<detail> element which is already kind-of-defined in HTML, but may or may not be recognized by browsers and other HTML consumers: if the purpose (from the point of view of the CommonMark processor) is to “wrap” an uninterpreted block of raw text (which is what I take from @mofosyne’s remark about “to see how the custom container function in the wild”), one better “invents” an element type name which does not conflict with popular DTDs like HTML.
This works already quite nicely for an element type called
<mark-up> in my little project (not exactly “in the wild”, but we’ll go there): As the CommonMark processor
cmark_filter does now, so will other mark-up processors recognize and process this special “container element” type only, until it is vanished from the output document.
Something along those lines is used also by recommonmark (e.g. to bridge rst-specific constructs that are too annoying to support natively)
That’s an interesting key word you mentioned there: “recommonmark”—so thank you for the hint!
Yes, that seems similar to the concept I’ve based my project on; but so far I only took a glimpse of the first page that popped out of the Google search …
rst means reStructuredText, if I understand correctly.]
Exactly and probably this part should be agreed soon, since would be nice to be able to use it.
On the other side, I wouldn’t see any harm in allowing either colons : or equality signs = when specifying attributes, or allowing optional commas ,. The values on the right-hand side of a key-value pair shouldn’t contain either symbol and the additional overhead for parsers is minimal.
Markdown has some relations with HTML (e. g. it allows HTML code), so HTML attribute syntax is preferable.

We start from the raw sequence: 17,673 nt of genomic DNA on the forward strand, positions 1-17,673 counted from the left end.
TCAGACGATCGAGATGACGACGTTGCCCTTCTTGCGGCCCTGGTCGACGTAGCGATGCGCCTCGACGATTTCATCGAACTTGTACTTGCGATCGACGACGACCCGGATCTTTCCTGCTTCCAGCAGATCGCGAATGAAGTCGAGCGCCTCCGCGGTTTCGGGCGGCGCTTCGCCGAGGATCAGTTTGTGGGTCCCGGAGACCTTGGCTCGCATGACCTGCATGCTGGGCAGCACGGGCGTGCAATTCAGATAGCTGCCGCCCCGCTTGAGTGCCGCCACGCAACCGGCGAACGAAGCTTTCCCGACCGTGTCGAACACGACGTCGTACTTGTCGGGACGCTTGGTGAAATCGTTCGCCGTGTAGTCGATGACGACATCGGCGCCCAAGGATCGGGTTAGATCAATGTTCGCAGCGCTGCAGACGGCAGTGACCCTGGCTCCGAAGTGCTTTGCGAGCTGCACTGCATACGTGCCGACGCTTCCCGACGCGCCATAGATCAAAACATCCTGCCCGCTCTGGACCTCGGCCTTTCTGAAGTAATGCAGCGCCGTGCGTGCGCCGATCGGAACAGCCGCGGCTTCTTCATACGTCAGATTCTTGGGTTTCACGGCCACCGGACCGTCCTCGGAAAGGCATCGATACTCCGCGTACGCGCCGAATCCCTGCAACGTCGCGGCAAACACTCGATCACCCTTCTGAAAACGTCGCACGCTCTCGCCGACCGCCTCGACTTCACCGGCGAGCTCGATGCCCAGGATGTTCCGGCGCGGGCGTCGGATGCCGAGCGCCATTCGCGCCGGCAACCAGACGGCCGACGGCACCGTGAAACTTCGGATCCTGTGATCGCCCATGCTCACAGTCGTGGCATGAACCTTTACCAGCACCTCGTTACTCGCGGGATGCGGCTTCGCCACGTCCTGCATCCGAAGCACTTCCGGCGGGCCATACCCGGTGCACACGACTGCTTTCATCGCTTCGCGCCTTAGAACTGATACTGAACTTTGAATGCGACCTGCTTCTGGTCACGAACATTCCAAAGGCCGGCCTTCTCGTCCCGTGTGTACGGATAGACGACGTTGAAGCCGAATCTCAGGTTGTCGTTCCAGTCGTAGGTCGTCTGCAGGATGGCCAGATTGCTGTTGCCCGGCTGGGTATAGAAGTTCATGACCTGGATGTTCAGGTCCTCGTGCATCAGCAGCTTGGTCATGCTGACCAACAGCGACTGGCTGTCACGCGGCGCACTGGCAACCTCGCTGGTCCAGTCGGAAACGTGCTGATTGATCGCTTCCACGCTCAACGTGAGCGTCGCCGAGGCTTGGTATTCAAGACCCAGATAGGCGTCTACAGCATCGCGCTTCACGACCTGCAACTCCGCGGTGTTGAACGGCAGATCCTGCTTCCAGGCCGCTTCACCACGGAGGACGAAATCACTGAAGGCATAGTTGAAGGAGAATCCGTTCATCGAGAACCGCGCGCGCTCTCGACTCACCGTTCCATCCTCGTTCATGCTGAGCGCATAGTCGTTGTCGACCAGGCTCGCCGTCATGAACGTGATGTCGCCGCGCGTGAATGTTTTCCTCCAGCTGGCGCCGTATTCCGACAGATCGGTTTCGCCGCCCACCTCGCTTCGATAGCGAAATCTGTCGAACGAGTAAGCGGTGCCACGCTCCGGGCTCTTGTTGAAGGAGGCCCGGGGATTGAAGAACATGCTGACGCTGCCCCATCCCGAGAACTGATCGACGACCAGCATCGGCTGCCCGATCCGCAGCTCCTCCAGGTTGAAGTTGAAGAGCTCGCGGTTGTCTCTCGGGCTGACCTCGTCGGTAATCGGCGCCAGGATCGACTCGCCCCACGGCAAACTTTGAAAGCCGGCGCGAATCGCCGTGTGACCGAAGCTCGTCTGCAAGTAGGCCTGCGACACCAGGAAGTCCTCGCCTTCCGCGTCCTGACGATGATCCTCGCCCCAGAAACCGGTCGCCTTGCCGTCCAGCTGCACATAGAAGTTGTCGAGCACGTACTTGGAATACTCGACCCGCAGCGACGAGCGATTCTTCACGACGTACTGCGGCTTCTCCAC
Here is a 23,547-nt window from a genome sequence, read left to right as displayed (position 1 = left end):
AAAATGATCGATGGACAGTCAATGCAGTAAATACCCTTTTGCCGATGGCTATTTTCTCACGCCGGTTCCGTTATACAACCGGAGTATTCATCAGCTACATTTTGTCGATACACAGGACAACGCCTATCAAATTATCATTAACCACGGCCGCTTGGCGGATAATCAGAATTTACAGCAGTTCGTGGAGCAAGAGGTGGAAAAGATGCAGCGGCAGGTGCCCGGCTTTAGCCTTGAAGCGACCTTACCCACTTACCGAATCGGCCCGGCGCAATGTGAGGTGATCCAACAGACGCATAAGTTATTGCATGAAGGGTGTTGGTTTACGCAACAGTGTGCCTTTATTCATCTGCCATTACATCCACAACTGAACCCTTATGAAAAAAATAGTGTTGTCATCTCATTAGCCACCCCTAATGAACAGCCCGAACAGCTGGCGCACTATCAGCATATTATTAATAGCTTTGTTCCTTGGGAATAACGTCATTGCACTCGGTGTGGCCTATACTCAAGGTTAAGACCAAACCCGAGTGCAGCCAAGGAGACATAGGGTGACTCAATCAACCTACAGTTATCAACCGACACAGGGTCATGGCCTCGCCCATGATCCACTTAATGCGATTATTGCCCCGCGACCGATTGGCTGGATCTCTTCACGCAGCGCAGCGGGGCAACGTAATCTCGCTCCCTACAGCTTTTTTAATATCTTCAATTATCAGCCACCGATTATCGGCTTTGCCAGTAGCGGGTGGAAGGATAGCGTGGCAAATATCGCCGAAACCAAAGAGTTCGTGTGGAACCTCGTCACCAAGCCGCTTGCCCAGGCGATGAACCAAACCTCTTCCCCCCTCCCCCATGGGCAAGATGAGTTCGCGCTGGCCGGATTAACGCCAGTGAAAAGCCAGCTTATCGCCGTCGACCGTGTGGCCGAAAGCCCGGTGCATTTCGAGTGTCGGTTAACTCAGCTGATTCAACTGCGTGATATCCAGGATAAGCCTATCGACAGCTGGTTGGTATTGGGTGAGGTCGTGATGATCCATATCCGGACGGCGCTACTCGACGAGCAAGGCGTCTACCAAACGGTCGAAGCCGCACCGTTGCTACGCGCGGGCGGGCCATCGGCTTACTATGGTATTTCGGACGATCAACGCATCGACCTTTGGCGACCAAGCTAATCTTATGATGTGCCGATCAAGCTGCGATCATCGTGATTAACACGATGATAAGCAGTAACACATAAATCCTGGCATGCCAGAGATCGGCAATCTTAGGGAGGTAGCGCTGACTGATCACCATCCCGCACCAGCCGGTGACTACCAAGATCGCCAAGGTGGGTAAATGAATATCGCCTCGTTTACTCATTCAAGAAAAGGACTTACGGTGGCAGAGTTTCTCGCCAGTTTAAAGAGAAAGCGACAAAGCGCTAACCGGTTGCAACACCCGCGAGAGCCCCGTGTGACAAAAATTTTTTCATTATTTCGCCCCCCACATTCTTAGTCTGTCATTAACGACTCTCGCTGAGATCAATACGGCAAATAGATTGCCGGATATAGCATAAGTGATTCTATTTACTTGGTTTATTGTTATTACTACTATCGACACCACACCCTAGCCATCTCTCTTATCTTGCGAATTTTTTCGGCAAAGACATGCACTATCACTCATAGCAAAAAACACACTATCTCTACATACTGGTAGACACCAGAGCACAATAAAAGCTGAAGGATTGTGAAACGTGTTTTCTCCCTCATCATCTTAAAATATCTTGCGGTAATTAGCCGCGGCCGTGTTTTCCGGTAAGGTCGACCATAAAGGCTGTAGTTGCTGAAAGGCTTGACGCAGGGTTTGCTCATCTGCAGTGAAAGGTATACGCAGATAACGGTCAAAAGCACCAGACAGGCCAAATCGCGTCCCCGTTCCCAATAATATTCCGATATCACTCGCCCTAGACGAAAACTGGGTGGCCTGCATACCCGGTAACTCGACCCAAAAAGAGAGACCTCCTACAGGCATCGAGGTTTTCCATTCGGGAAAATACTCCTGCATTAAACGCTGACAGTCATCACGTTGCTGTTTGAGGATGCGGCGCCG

I would like to specify attributes for RDFa. In such a case values can have colons:
It seems like this discussion has significantly stalled; is that right? I’m trying to research what the current state of extending Markdown is, and this thread seemed like the place. Is that true?
As I understand it, the priority right now is to get version 1.0 of the core CommonMark spec finalized before adding extensions. See this thread about adding tables to CommonMark:
That’s a very subjective one I prefer the equal ‘
If we’d use colons, I would leave out the empty space after the colon. It looks good on multline listings but not on a single line. It competes with the literal spaces, that belong to a sentence and, thus, creates line noise. I think, here, perception of the line is different as it is in source code, where I prefer spaces after most of the symbols.
But I can live with either. Though, for uniformity, we should settle on only one.
I think the space " " itself creates ambiguity. Take programs, that let you add tags (to posts, etc.). This way I can not have spaces in them. Then I forget about it, assume a comma to be the seperator and bam! I have an unneeded tag.
,’ is what is used to list stuff, within a sentence, in literature. This is why we should be consequent about it. We also use them in arrays and in function signatures in programming. Empty space means separation of words, not items.
Is there further progress on this, or is it stalled?
On the other hand, spaces do have precedent for item separation. Shell is one, and Fish shell notably goes all in on this. The other notable (and relevant) example off the top of my head is HTML’s tag attributes.
As such, for consistency with HTML, I’m against commas.
I made a plugin for markdown-it which fully implement this spec.
If you think this work can help you, please give me a star!